World needs to end risky reliance on US dollar, says BoE chief
Mark Carney warns that very low equilibrium interest rates had in the past coincided with wars, financial crises and abrupt changes in the banking system.
Jackson Hole (Wyoming) - Emerging economies increase share of global activity to 60% from 45% before financial crisis a decade ago
Bank of England governor Mark Carney took aim at the US dollar's "destabilising" role in the world economy and said central banks might need to join together to create their own replacement reserve currency.
The dollar's dominance of the global financial system increased the risks of a liquidity trap of ultra-low interest rates and weak growth, Carney told central bankers from around the world gathered in Jackson Hole, Wyoming, in the United States.
"While the world economy is being reordered, the US dollar remains as important as when Bretton Woods collapsed," Carney said, referring to the end of the dollar's peg to gold in the early 1970s.
Emerging economies had increased their share of global activity to 60 per cent from around 45 per cent before the financial crisis a decade ago, Carney said.
But the dollar was still used for at least half of international trade invoices - five times more than the United States' share of world goods imports - fuelling demand for US assets and exposing many countries to damaging spillovers from swings in the US economy.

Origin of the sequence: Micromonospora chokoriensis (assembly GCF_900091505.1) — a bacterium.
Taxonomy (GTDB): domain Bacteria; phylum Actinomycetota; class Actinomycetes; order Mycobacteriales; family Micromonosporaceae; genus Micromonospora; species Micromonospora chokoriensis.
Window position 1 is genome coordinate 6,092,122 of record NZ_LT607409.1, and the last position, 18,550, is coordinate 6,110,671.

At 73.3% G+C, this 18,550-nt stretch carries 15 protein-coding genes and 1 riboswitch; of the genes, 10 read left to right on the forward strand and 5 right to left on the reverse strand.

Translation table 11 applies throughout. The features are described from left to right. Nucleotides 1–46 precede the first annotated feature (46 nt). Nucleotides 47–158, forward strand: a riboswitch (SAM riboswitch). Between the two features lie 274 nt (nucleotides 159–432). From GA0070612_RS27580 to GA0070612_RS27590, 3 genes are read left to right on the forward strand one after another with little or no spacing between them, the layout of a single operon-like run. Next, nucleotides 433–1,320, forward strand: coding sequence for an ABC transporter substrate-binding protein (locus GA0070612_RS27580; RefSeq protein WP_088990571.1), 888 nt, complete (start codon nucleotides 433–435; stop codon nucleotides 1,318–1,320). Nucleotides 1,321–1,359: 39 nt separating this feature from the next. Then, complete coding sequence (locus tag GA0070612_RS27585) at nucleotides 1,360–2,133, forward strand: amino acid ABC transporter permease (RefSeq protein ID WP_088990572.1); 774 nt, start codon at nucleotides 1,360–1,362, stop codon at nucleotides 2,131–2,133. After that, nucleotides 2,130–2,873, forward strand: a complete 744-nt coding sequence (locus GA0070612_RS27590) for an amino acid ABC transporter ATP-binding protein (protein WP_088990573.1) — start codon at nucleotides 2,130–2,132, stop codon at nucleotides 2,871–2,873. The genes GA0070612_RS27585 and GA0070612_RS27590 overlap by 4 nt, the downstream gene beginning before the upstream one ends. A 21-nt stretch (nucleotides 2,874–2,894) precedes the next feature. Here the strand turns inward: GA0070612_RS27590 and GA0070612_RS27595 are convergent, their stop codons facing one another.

Carney said the problems in financial system were encouraging protectionist and populist policies.
Earlier on Friday, US President Donald Trump said he was ordering US companies to look at ways to close their operations in China, the latest escalation of mounting trade tensions between Washington and Beijing.
Carney warned that very low equilibrium interest rates had in the past coincided with wars, financial crises and abrupt changes in the banking system.
As a first step to reorder the world's financial system, countries could triple the resources of the IMF to $3 trillion as a better alternative to countries protecting themselves by racking up enormous piles of dollar-denominated debt.
"While such concerted efforts can improve the functioning of the current system, ultimately a multi-polar global economy requires a new IMFS [international monetary and financial system] to realise its full potential," Carney said.
China's yuan represented the most likely candidate to become a reserve currency to match the dollar, but it still had a long way to go before it was ready.
The best solution would be a diversified multi-polar financial system, something that could be provided by technology, Carney said.
Facebook's Libra was the most high-profile proposed digital currency to date but it faced a host of fundamental issues that it had yet to address.
"As a consequence, it is an open question whether such a new Synthetic Hegemonic Currency (SHC) would be best provided by the public sector, perhaps through a network of central bank digital currencies," Carney said.
Such a system could dampen the "domineering influence" of the US dollar on global trade.
"Even a passing acquaintance with monetary history suggests that this centre won't hold," Carney said. "We need to recognise the short, medium and long-term challenges this system creates for the institutional frameworks and conduct of monetary policy across the world."